Let the goodness of God be the theme of your meditations. Think of Him who has preserved you so far in your journey through life, Who gave His only begotten Son to die for your sins; and with that unspeakable gift the promise of eternal life to all who really believe on Him. Search the Scriptures daily, for they testify of Jesus. Let the invitations of your Almighty Father, so affectionately pressed on the young, have your cordial acceptance. “Young man give me thine heart”; “They that seek Me early shall find Me”; “Them that honour Me I will honour, and they that despise Me shall be lightly esteemed.” Think, my dearest child, how unimportant are all the worldly objects compared with eternity and its awful realities; and though we are obviously called by Providence to the discharge of important duties in this world, and know not why our path is so often dark and mysterious, we should ever subdue them to the grand end, and object of our existence, namely, the glory of God, and the salvation of our immortal souls. . . “What shall it profit a man, if he gain the whole world, and lose his own soul, or what can a man give in exchange for his soul?” Consider that these were the words of Truth itself, of Him who spake as never man spake, and therefore wonder not that I refer them to your serious and deepest consideration. Cultivate, my dear Henry, a spirit of prayer, persevere in it as a duty, until you find it a privilege. Court the society of good men. You are entering upon a world of temptation, but remember that there is One who can deliver you from temptation, or with the temptation make a way for your escape, if you pray to Him for preventing grace. . . I will not dwell’ upon the vast importance of truth, justice, temperance, compassion and all the moral virtues, because if by divine grace you are a believer in Jesus and in the sublime truths of revelation, you will then have the love of God shed abroad in your heart; and this will at once produce all corresponding fruits. May God in His infinite mercy grant this may be your happy experience and then you will possess, not only all the happiness we can desire for you, but a peace of mind, which surpasseth all understanding.

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We must defend the Faith; for what would have become of us if our fathers had not maintained it? If Confessors, Reformers, Martyrs, and Covenanters had been recreant to the name and faith of Jesus, where would have been the Churches of to-day? Must we not play the man as they did? If we do not, are we not censuring our Fathers? It is very pretty, is it not, to read of Luther and his brave deeds? Of course, everybody admires Luther! Yes, yes, but you do not want anyone else to do the same to-day. When you go to the Zoological Gardens you all admire the bear; but how would you like a bear at home, or a bear wandering loose about the street? You tell me that it would be unbearable, and no doubt you are right. So we admire a man who is firm in the Faith, say four hundred years ago; the past ages are a sort of bear-pit or iron cage for him; but such a man to-day is a nuisance, and must be put down. Call him a narrow-minded bigot, or give him a worse name if you can think of one. Yet imagine that in those ages past, Luther Zwingli, Calvin, and their compeers had said, “The world is out of order; but if we try to set it right we shall only make a great row, and get ourselves into disgrace. Let us go to our chambers, put on our night-caps, and sleep over the bad times, and perhaps when we wake up things will have grown better.” Such conduct upon their part would have entailed upon us a heritage of error. Age after age would have gone down into the infernal deeps, and the pestiferous bogs of error would have swallowed all. These men loved the faith and the name of Jesus too well to see them trampled on. Note what we owe them, and let us pay to our sons the debt we owe to our fathers. It is to-day as it was in the Reformer’s days. Decision is needed.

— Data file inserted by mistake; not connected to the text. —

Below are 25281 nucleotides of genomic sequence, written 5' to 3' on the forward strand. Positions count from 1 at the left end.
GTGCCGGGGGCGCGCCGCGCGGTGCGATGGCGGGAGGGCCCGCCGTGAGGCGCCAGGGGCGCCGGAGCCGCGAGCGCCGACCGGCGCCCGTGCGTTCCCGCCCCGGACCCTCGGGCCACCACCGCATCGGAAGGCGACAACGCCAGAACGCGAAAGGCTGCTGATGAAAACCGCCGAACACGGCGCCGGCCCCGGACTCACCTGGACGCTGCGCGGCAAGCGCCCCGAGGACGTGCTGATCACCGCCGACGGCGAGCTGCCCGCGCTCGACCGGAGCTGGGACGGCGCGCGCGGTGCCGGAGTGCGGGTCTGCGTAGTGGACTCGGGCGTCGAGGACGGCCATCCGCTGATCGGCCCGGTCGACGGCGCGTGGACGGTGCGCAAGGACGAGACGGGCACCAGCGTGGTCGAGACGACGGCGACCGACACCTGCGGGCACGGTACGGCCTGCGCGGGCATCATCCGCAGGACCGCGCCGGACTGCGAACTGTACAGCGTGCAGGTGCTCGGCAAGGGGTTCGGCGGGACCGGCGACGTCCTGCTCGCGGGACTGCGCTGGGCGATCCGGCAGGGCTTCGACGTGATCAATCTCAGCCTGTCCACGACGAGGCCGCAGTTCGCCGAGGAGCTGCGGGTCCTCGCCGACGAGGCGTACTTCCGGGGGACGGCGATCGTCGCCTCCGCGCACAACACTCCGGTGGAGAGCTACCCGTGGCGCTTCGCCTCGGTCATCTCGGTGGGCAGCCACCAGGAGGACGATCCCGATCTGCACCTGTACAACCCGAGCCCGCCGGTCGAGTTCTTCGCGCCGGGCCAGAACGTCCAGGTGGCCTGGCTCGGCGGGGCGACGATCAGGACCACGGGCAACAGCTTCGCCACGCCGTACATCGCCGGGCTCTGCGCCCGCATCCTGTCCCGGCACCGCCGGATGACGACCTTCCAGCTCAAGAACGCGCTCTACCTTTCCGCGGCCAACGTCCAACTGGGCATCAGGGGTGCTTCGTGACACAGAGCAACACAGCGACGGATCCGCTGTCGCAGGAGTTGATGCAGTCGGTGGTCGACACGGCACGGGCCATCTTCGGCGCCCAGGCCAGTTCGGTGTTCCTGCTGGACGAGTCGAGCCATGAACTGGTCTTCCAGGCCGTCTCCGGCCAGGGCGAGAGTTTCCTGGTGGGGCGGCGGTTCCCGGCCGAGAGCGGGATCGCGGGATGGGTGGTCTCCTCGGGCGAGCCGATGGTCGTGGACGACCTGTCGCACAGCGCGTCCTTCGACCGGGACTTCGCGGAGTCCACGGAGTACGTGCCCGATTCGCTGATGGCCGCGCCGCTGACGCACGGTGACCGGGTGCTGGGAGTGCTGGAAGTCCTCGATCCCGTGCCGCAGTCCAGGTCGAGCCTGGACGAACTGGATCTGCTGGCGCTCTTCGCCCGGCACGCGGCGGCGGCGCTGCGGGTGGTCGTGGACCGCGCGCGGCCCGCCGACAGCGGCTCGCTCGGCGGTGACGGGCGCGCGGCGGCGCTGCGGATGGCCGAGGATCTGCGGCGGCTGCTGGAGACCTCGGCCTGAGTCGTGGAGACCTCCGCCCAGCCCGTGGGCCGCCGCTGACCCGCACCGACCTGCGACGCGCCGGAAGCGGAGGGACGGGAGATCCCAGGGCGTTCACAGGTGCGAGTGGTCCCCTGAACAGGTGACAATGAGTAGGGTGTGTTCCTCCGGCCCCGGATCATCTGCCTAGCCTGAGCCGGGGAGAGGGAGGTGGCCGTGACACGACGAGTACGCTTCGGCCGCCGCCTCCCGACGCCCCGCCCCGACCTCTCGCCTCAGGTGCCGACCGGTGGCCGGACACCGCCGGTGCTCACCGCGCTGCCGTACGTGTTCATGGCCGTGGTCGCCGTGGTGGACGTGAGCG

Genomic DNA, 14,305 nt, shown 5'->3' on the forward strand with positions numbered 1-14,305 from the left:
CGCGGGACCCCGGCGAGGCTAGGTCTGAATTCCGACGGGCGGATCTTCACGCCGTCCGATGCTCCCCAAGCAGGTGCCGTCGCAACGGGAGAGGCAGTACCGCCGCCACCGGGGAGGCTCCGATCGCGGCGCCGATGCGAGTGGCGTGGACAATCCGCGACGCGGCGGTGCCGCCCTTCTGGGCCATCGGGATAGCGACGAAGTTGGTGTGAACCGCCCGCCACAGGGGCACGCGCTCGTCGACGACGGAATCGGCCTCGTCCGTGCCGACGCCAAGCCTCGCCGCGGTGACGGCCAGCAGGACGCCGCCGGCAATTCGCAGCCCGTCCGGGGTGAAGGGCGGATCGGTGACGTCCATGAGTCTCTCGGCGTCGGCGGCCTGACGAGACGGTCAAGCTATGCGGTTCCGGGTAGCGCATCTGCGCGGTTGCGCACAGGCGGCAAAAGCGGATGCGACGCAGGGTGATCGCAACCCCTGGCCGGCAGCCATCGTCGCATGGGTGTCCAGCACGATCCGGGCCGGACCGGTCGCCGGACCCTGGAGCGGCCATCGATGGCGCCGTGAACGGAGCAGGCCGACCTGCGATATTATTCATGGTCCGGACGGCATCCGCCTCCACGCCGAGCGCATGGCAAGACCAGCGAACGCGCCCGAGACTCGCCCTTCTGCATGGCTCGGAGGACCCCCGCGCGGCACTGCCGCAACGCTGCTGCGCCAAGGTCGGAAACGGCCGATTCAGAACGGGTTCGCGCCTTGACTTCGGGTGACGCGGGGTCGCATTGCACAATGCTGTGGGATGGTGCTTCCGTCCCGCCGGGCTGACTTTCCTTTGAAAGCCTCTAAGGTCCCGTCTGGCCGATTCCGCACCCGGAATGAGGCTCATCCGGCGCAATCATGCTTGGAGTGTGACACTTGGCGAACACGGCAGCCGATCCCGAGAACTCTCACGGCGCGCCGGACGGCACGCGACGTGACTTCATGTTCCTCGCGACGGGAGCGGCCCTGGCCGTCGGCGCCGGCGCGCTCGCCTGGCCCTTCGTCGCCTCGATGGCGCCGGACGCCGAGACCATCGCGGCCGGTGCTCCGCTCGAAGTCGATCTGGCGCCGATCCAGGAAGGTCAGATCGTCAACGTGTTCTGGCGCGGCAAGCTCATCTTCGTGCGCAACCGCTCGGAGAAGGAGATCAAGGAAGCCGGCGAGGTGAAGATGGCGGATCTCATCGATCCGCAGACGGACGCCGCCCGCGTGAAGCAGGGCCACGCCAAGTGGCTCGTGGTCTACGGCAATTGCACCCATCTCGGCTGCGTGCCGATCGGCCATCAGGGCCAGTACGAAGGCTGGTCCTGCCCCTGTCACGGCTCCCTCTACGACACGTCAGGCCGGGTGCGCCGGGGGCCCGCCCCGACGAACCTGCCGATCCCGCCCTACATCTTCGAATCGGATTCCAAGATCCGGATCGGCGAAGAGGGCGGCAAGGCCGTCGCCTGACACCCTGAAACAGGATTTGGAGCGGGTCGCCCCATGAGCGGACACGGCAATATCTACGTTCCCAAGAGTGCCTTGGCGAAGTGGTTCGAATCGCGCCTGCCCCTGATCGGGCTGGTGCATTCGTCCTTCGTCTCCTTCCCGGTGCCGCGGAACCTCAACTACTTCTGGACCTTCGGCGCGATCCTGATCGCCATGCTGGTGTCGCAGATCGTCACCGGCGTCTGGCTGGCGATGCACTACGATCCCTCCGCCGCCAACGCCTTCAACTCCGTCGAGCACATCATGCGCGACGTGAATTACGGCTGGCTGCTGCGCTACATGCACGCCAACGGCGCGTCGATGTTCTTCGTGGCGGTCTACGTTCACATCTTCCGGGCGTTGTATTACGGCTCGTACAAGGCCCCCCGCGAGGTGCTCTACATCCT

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Sweet is the promise, ‘I will not forget thee,’
Nothing can molest or turn my soul away;
E’en though the night be dark unthin the valley,
Just beyond is shining one eternal day.

I . . . will not forget thee or leave thee:
In my hands I’ll hold thee, in my arms I’ll fold thee;
I . . . will not forget thee or leave thee,
I am thy Redeemer, I will care for thee.
Trusting the promise, ‘I will not forget thee,’
Onward will I go with songs of joy and praise;
Tho’ earth despise me, tho’ my friends forsake me,
Jesus will be near me gladdening my days.
When at the golden portals I am standing,
All my tribulations, all my sorrows past.
How sweet to hear the blessed proclamation,
‘Enter, faithful servants welcome home at last.’
Chas. H. Gabriel.
(Alexander’s Hymns No. 3. Hymn 118).